Kids are natural
collectors. They collect action figures, dolls, baseball cards,
seashells, stamps, coins, comic books, stickers, model horses,
fossils, rocks, and anything else that captures their interest. They
trade collectibles with friends, learn the value of favorite items,
and work on displays. While some children are causal collectors,
others are intensely involved. One boy who collected baseball cards
spent hours each week organizing his collection and studying the
playersí game statistics.
Children become interested in collectibles in a number of ways. A
teacher might spark involvement with lessons on dinosaurs or
national flags. A childís friend might talk him into becoming a co
collector so the two can trade items. A book, a TV show, a trip to
an exciting place, or a gift can start a childís hobby.
Some kids collect because their parents or siblings do or used to.
When a child sees how excited his parents are about a special piece
of pottery or a political button, he may be inspired to state his
own collection. Even parents who donít collect now can inspire their
child with stories of their old childhood collections: the pleasure
of trading stickers with friends, working on a train layout, or
gathering action figures or Legos. Most parents now regret having
thrown out those collections.
If your child is starting a collection, there are lots of ways to
help and encourage him. The most important is to take an interest.
Ask him to tell about parts of his collection and listen to his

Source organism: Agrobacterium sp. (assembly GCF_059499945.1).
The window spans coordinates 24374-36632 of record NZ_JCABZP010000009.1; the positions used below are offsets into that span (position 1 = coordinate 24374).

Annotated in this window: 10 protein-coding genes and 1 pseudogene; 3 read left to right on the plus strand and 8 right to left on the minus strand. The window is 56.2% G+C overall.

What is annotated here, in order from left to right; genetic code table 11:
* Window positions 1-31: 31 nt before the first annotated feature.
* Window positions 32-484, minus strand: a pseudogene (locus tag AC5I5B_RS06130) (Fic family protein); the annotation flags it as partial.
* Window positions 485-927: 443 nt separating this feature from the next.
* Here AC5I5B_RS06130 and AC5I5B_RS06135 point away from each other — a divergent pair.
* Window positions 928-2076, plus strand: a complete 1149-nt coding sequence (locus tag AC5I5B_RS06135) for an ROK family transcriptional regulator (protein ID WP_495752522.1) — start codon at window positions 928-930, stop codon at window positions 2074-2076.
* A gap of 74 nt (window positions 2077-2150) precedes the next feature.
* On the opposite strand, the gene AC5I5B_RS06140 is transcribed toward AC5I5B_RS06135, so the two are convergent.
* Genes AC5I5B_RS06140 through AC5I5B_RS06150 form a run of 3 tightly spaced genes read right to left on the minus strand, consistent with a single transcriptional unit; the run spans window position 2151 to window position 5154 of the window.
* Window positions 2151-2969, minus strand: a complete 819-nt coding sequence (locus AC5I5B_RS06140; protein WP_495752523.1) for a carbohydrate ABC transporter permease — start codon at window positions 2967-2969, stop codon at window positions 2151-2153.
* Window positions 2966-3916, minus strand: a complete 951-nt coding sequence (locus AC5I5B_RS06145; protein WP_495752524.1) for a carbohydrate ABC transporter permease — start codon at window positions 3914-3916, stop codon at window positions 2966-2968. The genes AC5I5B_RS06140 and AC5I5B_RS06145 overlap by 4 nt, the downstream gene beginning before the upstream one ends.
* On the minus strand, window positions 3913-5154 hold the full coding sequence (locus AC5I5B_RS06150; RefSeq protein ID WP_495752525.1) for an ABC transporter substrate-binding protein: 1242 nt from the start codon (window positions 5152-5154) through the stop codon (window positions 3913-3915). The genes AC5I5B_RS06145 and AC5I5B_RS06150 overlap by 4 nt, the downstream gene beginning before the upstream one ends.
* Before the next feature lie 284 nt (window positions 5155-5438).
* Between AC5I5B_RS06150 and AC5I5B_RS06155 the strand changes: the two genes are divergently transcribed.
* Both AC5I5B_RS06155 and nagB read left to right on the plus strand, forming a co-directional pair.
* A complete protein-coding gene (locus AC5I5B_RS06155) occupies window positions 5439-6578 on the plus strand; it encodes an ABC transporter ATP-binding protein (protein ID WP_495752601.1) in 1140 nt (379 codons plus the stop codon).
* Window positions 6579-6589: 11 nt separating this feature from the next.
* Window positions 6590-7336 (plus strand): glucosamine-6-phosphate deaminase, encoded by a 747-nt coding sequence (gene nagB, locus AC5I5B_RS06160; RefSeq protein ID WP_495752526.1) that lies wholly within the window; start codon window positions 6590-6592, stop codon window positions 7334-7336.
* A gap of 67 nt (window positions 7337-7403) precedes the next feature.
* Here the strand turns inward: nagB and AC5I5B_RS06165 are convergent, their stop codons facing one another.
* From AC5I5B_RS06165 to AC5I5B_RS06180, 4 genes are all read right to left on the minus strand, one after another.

stories about special finds. You may be astounded by how much he
You can help him find books, articles, shops, or exhibitions that
specialize in his hobby. One girl bought rocks and gems
inexpensively at collectorís shows and museum stores. A mother and
child searched flea markets and garage sales together, looking for
old magic tricks.
You can find or buy your child pieces for his collection, or tell
inquiring relatives which items he would enjoy receiving. You also
can help him store and display his items. Depending on his hobby, he
could use scrap books, picture frames, a bulletin board, cases, or
shelves. He might decide to make his own custom display. One child
hung his key chain collection on a heavy piece of cardboard cut in
the shape of a key. Other kids arrange their animal or doll
collections in scenes using homemade props. Whether your child makes
an elaborate display or just piles his collection up, heíll enjoy
showing it off arid sharing it with others.
Heís likely to eventually lose interest in his hobby as he enters
the teenage years, but donít get rid of his old treasures. Keep them
as souvenirs or as items to pass on to a younger sibling, or simply
for your child to enjoy again once heís grown.